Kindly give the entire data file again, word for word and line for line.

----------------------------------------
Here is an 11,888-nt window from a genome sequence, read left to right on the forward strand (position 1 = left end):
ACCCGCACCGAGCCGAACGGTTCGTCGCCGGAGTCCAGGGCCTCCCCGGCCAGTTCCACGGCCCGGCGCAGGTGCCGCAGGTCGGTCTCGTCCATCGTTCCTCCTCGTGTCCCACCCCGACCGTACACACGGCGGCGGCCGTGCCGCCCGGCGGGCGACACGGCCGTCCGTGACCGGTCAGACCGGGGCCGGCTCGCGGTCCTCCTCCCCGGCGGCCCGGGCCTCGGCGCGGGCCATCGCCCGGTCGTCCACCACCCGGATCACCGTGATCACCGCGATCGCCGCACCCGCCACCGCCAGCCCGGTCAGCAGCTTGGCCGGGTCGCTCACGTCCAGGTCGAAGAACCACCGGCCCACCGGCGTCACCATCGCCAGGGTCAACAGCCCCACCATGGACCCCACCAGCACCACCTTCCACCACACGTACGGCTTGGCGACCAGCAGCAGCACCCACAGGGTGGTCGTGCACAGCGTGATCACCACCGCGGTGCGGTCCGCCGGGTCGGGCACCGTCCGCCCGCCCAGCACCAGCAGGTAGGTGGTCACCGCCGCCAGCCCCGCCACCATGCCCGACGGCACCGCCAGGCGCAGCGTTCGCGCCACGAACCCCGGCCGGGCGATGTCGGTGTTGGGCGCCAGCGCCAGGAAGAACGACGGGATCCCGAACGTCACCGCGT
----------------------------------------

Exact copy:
Here is an 11,888-nt window from a genome sequence, read left to right on the forward strand (position 1 = left end):
ACCCGCACCGAGCCGAACGGTTCGTCGCCGGAGTCCAGGGCCTCCCCGGCCAGTTCCACGGCCCGGCGCAGGTGCCGCAGGTCGGTCTCGTCCATCGTTCCTCCTCGTGTCCCACCCCGACCGTACACACGGCGGCGGCCGTGCCGCCCGGCGGGCGACACGGCCGTCCGTGACCGGTCAGACCGGGGCCGGCTCGCGGTCCTCCTCCCCGGCGGCCCGGGCCTCGGCGCGGGCCATCGCCCGGTCGTCCACCACCCGGATCACCGTGATCACCGCGATCGCCGCACCCGCCACCGCCAGCCCGGTCAGCAGCTTGGCCGGGTCGCTCACGTCCAGGTCGAAGAACCACCGGCCCACCGGCGTCACCATCGCCAGGGTCAACAGCCCCACCATGGACCCCACCAGCACCACCTTCCACCACACGTACGGCTTGGCGACCAGCAGCAGCACCCACAGGGTGGTCGTGCACAGCGTGATCACCACCGCGGTGCGGTCCGCCGGGTCGGGCACCGTCCGCCCGCCCAGCACCAGCAGGTAGGTGGTCACCGCCGCCAGCCCCGCCACCATGCCCGACGGCACCGCCAGGCGCAGCGTTCGCGCCACGAACCCCGGCCGGGCGATGTCGGTGTTGGGCGCCAGCGCCAGGAAGAACGACGGGATCCCGAACGTCACCGCGT